The concept that God will rule directly on earth is known as the “Kingdom of Heaven,” or the “Kingdom of God.” This prophecy is fleshed out further in other books of the Old and New Testaments, most notably in a later chapter of Daniel and in the book of Revelation.

Nebuchadnezzar’s Reaction

Nebuchadnezzar is amazed by the miracle: not only has Daniel given him the interpretation of the dream, but he also told the king the contents of his dream, the very miracle the Chaldeans had declared impossible. Nebuchadnezzar praises God as the God of gods and rewards Daniel by making him the governor of the province of Babylon.

Then the king Nebuchadnezzar fell on his face, and worshipped Daniel, and commanded that they should offer an offering and sweet odors to him. The king answered to Daniel, and said, “Of a truth your God is the God of gods, and the Lord of kings, and a revealer of secrets, since you have been able to reveal this secret.”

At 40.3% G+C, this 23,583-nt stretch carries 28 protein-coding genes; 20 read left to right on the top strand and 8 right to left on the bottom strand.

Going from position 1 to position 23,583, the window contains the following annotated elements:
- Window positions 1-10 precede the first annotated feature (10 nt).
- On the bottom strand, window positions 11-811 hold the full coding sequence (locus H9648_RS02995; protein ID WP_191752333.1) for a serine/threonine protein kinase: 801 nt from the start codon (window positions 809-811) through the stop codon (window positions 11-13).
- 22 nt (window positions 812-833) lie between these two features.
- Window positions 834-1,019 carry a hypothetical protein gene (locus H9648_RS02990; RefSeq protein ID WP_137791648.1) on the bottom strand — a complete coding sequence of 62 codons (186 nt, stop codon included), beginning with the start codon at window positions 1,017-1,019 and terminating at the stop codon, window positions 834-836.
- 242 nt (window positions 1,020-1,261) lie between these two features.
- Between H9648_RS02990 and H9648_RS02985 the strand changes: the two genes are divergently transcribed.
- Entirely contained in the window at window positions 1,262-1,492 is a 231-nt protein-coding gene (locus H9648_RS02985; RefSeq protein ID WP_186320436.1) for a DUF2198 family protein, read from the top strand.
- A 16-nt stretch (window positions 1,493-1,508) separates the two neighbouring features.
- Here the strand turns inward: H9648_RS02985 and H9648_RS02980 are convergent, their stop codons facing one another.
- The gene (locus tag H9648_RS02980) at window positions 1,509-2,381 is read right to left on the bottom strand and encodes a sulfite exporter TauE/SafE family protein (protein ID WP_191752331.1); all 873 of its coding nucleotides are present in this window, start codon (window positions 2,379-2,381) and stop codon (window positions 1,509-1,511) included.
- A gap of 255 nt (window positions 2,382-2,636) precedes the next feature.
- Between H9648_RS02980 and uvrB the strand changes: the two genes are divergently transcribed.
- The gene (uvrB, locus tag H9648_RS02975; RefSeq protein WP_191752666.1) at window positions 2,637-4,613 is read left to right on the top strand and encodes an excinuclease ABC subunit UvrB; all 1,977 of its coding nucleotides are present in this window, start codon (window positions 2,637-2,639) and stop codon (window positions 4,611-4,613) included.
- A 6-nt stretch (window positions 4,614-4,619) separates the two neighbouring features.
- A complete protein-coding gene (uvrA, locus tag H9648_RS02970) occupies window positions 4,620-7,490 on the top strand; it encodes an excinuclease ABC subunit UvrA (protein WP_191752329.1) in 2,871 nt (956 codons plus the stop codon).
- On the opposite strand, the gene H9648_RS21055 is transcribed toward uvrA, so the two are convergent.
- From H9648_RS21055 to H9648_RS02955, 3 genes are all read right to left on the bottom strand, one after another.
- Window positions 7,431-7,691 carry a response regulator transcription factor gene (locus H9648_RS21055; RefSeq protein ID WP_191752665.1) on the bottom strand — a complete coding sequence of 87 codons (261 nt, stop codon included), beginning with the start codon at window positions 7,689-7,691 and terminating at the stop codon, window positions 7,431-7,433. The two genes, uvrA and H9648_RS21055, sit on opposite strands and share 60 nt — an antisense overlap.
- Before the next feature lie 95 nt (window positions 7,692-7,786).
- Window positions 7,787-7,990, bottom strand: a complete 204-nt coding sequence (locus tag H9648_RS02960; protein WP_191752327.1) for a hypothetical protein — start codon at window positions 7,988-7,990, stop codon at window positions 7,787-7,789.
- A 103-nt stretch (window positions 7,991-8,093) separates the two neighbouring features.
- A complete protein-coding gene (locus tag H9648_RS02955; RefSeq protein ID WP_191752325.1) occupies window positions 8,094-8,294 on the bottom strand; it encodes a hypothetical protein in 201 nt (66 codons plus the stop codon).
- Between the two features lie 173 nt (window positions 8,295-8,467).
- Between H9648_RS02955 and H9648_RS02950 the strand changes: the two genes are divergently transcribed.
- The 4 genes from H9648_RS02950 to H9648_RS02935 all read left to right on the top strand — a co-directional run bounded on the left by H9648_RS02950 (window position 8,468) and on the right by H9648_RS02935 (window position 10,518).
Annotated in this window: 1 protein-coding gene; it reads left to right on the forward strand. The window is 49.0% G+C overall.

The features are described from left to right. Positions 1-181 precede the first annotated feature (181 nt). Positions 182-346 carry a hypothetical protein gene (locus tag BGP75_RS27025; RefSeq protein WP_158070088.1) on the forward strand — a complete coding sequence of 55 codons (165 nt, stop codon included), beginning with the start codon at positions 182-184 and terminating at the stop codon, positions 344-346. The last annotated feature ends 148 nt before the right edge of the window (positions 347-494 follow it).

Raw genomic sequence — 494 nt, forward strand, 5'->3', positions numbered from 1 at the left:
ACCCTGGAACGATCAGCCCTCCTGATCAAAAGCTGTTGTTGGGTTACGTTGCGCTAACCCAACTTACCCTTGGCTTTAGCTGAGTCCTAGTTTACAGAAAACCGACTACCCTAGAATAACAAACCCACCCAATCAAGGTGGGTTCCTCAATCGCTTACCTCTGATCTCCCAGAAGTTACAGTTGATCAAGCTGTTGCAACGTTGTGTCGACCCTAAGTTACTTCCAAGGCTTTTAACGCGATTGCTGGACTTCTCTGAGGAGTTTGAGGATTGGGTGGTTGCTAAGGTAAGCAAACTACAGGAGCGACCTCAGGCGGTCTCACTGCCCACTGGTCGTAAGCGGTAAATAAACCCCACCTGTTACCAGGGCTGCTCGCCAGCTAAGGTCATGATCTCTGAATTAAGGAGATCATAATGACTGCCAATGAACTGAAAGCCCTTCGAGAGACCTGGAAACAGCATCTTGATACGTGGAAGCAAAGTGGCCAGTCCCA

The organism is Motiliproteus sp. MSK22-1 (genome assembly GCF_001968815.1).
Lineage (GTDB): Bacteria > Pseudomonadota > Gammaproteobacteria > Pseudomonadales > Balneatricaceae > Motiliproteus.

Then the king made Daniel great, and gave him many great gifts, and made him to rule over the whole province of Babylon, and to be chief governor over all the wise men of Babylon. Daniel requested of the king, and he appointed Shadrach, Meshach, and Abednego, over the affairs of the province of Babylon; but Daniel was in the gate of the king.

Daniel 2: 46-49

In Ancient Near Eastern culture, an office at the gate of the city was a position of honor. It was to the gate that people would bring grievances for adjudication.

Previous: Verses 17-35